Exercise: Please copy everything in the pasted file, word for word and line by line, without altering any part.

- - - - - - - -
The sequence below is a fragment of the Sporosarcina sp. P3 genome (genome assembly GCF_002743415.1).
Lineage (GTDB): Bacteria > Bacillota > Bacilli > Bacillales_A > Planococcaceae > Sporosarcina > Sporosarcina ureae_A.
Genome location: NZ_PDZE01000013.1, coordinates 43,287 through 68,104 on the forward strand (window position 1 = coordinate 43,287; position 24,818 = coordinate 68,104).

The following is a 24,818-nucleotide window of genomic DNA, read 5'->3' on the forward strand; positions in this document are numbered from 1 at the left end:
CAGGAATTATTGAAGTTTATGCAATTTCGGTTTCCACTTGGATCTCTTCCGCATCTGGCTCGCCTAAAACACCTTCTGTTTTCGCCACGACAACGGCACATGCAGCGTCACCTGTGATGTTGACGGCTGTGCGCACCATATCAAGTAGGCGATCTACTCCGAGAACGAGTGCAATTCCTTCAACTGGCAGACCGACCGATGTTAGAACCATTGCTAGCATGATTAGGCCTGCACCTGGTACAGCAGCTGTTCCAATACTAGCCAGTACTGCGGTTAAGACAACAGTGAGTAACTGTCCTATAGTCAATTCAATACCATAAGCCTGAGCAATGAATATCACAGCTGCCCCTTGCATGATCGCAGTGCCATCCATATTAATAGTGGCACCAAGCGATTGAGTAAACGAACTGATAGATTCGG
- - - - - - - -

The sequence below is a fragment of the Sporosarcina sp. P3 genome (genome assembly GCF_002743415.1).
Lineage (GTDB): Bacteria > Bacillota > Bacilli > Bacillales_A > Planococcaceae > Sporosarcina > Sporosarcina ureae_A.
Genome location: NZ_PDZE01000013.1, coordinates 43,287 through 68,104 on the forward strand (window position 1 = coordinate 43,287; position 24,818 = coordinate 68,104).

The following is a 24,818-nucleotide window of genomic DNA, read 5'->3' on the forward strand; positions in this document are numbered from 1 at the left end:
CAGGAATTATTGAAGTTTATGCAATTTCGGTTTCCACTTGGATCTCTTCCGCATCTGGCTCGCCTAAAACACCTTCTGTTTTCGCCACGACAACGGCACATGCAGCGTCACCTGTGATGTTGACGGCTGTGCGCACCATATCAAGTAGGCGATCTACTCCGAGAACGAGTGCAATTCCTTCAACTGGCAGACCGACCGATGTTAGAACCATTGCTAGCATGATTAGGCCTGCACCTGGTACAGCAGCTGTTCCAATACTAGCCAGTACTGCGGTTAAGACAACAGTGAGTAACTGTCCTATAGTCAATTCAATACCATAAGCCTGAGCAATGAATATCACAGCTGCCCCTTGCATGATCGCAGTGCCATCCATATTAATAGTGGCACCAAGCGATTGAGTAAACGAACTGATAGATTCGG